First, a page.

LOS ANGELES (AP) — The Latest on the Grim Sleeper trial (all times local):
A prosecutor has ridiculed the defense of the Los Angeles man charged in the "Grim Sleeper" serial killings as deceptive and based on imaginary evidence of a "mystery" murderer.
Deputy District Attorney Beth Silverman told jurors Tuesday that the suggestion for the first time that Lonnie Franklin Jr. had a "mystery nephew" who tried to kill one of the victims was the equivalent of saying a space ship had murdered all 10 women in the case.
Defense attorney Seymour Amster questioned the ballistics and DNA evidence during his closing argument and said a mystery man was responsible for the killings, though he offered no evidence to support that claim.
Franklin is charged with 10 counts of murder and one attempted murder. He could face the death penalty if convicted.
Jurors are expected to begin deliberating Wednesday.
A defense lawyer representing the man accused in the "Grim Sleeper" serial killings in Los Angeles says a "mystery man" was the real killer.
Attorney Seymour Amster told jurors Tuesday in his closing argument that a witness who survived being shot testified that the man who attacked her in his Ford Pinto had stopped earlier at his "uncle's" house to get money.
The survivor, Enietra Washington, later led detectives to the house of Lonnie Franklin Jr., who is accused of 10 counts of murder and her attempted killing.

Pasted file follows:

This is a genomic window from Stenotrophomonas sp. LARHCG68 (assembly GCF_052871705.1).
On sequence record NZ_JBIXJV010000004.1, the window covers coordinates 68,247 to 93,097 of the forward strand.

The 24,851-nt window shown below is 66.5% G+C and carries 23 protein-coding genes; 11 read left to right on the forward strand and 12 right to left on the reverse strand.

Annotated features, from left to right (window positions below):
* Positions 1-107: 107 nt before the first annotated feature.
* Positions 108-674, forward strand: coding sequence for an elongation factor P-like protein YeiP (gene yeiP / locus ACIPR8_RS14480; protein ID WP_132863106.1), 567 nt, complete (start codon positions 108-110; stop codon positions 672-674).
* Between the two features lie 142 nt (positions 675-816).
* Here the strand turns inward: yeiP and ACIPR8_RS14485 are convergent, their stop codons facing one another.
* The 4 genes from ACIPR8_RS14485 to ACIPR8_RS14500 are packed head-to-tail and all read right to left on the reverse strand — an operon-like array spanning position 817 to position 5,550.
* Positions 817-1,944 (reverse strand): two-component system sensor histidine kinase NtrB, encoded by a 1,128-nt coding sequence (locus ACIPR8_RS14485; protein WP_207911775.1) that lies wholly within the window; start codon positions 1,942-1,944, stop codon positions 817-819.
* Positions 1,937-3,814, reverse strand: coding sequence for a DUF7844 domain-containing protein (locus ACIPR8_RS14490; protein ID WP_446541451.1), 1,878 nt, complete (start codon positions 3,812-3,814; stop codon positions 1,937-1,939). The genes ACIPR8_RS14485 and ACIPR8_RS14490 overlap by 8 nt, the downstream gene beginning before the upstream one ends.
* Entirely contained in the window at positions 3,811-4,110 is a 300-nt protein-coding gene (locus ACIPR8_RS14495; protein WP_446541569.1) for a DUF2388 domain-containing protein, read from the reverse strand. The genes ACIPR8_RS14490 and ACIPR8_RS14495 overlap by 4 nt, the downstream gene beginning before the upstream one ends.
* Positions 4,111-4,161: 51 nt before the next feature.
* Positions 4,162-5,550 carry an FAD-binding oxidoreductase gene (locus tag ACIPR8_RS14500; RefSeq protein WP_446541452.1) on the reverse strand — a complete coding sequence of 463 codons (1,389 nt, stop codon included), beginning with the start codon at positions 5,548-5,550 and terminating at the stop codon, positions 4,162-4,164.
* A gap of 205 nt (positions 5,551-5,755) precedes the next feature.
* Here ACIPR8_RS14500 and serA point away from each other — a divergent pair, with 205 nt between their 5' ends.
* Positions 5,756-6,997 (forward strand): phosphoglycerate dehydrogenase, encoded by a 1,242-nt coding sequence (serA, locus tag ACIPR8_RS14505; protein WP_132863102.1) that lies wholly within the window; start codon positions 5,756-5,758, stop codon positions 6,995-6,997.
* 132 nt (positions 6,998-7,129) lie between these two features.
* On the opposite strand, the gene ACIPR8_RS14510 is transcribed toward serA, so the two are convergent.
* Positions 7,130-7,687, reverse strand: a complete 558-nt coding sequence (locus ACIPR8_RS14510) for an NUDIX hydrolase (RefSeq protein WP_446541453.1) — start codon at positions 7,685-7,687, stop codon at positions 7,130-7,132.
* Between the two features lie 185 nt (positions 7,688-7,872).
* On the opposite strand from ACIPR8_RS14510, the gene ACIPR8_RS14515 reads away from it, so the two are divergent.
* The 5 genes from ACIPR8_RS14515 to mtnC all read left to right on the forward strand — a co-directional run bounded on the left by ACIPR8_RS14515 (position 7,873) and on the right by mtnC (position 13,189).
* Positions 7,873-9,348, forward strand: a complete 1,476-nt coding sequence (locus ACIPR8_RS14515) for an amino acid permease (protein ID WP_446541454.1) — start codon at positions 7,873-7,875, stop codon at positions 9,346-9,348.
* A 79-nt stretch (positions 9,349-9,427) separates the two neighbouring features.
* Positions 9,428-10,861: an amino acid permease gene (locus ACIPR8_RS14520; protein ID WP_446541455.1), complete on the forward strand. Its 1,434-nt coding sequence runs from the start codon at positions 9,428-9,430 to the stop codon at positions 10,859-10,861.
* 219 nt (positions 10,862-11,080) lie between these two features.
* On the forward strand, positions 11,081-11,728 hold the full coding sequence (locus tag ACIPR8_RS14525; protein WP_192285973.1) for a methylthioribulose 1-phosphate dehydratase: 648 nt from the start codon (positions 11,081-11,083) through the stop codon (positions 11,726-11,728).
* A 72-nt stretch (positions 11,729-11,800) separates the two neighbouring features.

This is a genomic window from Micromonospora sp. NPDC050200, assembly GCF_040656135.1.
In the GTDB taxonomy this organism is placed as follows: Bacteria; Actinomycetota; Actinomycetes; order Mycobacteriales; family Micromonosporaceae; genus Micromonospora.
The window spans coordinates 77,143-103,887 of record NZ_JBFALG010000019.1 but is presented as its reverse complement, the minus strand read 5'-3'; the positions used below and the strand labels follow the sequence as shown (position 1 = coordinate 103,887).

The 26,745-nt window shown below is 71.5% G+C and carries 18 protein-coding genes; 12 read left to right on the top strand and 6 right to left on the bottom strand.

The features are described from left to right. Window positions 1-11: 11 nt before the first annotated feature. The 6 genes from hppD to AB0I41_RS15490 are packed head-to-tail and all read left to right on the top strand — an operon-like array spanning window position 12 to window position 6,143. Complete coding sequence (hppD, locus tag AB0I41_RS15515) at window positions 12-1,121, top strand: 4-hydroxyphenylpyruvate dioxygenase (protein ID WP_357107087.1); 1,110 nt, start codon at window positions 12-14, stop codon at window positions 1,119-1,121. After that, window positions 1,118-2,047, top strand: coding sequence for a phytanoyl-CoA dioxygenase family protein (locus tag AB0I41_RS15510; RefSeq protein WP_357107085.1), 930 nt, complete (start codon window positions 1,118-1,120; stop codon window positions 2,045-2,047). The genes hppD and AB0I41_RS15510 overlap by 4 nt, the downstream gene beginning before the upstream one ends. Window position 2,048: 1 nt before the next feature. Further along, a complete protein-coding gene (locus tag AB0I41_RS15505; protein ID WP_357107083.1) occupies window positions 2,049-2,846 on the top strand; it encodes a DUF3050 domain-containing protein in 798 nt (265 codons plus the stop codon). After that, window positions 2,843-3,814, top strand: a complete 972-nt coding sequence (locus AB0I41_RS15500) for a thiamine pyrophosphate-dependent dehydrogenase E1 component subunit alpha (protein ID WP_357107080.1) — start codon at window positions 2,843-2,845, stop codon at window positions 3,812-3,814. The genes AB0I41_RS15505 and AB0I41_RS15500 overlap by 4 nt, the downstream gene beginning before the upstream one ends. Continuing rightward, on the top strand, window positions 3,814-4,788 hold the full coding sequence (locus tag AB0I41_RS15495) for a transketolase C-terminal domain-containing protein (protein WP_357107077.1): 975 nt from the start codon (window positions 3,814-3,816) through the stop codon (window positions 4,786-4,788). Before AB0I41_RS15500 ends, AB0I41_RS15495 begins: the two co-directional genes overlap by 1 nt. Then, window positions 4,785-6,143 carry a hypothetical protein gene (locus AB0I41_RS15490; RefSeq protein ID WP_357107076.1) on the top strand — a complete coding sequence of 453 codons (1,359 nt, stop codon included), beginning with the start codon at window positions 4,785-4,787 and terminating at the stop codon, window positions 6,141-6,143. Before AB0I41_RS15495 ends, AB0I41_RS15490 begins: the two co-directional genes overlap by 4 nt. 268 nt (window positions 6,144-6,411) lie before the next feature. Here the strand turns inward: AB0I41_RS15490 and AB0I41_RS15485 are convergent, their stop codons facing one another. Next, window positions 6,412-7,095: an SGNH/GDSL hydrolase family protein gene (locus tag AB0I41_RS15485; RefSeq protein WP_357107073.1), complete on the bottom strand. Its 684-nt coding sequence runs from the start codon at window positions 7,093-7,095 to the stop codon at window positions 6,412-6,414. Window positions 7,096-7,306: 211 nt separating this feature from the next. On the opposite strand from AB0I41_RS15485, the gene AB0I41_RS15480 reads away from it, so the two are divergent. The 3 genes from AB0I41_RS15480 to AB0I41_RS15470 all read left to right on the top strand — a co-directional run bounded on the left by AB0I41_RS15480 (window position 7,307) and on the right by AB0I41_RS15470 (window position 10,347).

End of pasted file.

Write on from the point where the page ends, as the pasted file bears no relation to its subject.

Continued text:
Amster says she described her assailant as much younger than Franklin and says the real killer could be an unnamed nephew.
Amster says each murder could have been committed by a mystery man with a mystery gun with mystery DNA.
Amster also questioned the analysis of DNA results.
A serial killer preying on vulnerable young black women on the rough streets of south Los Angeles eluded police for two decades until someone rifling through a dumpster in 2007 noticed red fingernails poking out of a garbage bag.
Inside was the body of Janecia Peters that provided clues connecting her slaying to nine others and eventually led to the arrest of a suspect in the "Grim Sleeper" slayings.
A prosecutor displayed charts, diagrams, photos and DNA test results to jurors Monday to make her case that Lonnie Franklin Jr. was a killer hiding in plain sight as he shot and strangled women, many prostitutes, and dumped their bodies in alleys not far from his home.
Franklin could face the death penalty if convicted of the slayings of a 15-year-old girl and nine young women.